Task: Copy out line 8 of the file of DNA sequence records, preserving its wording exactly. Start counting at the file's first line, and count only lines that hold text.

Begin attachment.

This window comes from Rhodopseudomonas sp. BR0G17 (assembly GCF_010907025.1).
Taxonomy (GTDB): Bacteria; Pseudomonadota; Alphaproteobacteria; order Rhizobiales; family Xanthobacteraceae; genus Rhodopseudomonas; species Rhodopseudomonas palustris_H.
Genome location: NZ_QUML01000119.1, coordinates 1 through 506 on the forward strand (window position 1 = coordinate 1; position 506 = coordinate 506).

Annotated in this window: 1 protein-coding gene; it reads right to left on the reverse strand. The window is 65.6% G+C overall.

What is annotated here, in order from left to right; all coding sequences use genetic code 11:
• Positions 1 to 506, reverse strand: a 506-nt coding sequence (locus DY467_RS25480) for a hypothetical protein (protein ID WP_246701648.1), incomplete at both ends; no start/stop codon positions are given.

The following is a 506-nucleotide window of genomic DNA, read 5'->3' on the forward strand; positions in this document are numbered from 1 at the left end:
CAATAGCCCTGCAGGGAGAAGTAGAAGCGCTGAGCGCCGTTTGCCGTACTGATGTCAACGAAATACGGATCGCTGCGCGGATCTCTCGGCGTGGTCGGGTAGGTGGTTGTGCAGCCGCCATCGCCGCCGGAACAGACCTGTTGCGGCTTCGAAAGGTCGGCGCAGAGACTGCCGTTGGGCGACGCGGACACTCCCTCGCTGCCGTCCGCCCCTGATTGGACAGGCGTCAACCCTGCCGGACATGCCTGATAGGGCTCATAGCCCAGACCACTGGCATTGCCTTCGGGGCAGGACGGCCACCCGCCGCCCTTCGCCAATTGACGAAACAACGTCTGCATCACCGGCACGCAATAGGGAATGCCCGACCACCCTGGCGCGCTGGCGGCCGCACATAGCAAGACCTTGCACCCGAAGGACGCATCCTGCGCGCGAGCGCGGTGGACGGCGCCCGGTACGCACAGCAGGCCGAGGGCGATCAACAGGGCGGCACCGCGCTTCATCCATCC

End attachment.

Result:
CAATAGCCCTGCAGGGAGAAGTAGAAGCGCTGAGCGCCGTTTGCCGTACTGATGTCAACGAAATACGGATCGCTGCGCGGATCTCTCGGCGTGGTCGGGTAGGTGGTTGTGCAGCCGCCATCGCCGCCGGAACAGACCTGTTGCGGCTTCGAAAGGTCGGCGCAGAGACTGCCGTTGGGCGACGCGGACACTCCCTCGCTGCCGTCCGCCCCTGATTGGACAGGCGTCAACCCTGCCGGACATGCCTGATAGGGCTCATAGCCCAGACCACTGGCATTGCCTTCGGGGCAGGACGGCCACCCGCCGCCCTTCGCCAATTGACGAAACAACGTCTGCATCACCGGCACGCAATAGGGAATGCCCGACCACCCTGGCGCGCTGGCGGCCGCACATAGCAAGACCTTGCACCCGAAGGACGCATCCTGCGCGCGAGCGCGGTGGACGGCGCCCGGTACGCACAGCAGGCCGAGGGCGATCAACAGGGCGGCACCGCGCTTCATCCATCC